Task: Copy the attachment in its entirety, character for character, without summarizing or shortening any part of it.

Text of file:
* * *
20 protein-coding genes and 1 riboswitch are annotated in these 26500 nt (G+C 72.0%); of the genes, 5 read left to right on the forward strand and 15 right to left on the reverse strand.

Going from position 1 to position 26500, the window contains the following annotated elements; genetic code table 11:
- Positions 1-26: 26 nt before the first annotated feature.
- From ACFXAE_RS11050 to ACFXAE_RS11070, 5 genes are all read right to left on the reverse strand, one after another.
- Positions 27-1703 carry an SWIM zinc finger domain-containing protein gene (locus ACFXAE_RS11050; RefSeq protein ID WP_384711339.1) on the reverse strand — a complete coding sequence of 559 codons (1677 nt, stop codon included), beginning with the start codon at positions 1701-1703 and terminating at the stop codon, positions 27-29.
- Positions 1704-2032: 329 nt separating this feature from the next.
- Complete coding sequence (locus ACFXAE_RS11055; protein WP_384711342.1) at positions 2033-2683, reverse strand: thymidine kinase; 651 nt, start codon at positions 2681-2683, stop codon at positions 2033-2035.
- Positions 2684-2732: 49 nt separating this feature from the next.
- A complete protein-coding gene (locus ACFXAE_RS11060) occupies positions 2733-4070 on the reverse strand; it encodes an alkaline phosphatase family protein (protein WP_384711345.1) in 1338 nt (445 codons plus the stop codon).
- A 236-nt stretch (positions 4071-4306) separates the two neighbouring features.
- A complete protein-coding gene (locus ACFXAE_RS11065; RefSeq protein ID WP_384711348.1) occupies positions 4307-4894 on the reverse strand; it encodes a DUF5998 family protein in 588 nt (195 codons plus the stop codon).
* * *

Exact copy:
20 protein-coding genes and 1 riboswitch are annotated in these 26500 nt (G+C 72.0%); of the genes, 5 read left to right on the forward strand and 15 right to left on the reverse strand.

Going from position 1 to position 26500, the window contains the following annotated elements; genetic code table 11:
- Positions 1-26: 26 nt before the first annotated feature.
- From ACFXAE_RS11050 to ACFXAE_RS11070, 5 genes are all read right to left on the reverse strand, one after another.
- Positions 27-1703 carry an SWIM zinc finger domain-containing protein gene (locus ACFXAE_RS11050; RefSeq protein ID WP_384711339.1) on the reverse strand — a complete coding sequence of 559 codons (1677 nt, stop codon included), beginning with the start codon at positions 1701-1703 and terminating at the stop codon, positions 27-29.
- Positions 1704-2032: 329 nt separating this feature from the next.
- Complete coding sequence (locus ACFXAE_RS11055; protein WP_384711342.1) at positions 2033-2683, reverse strand: thymidine kinase; 651 nt, start codon at positions 2681-2683, stop codon at positions 2033-2035.
- Positions 2684-2732: 49 nt separating this feature from the next.
- A complete protein-coding gene (locus ACFXAE_RS11060) occupies positions 2733-4070 on the reverse strand; it encodes an alkaline phosphatase family protein (protein WP_384711345.1) in 1338 nt (445 codons plus the stop codon).
- A 236-nt stretch (positions 4071-4306) separates the two neighbouring features.
- A complete protein-coding gene (locus ACFXAE_RS11065; RefSeq protein ID WP_384711348.1) occupies positions 4307-4894 on the reverse strand; it encodes a DUF5998 family protein in 588 nt (195 codons plus the stop codon).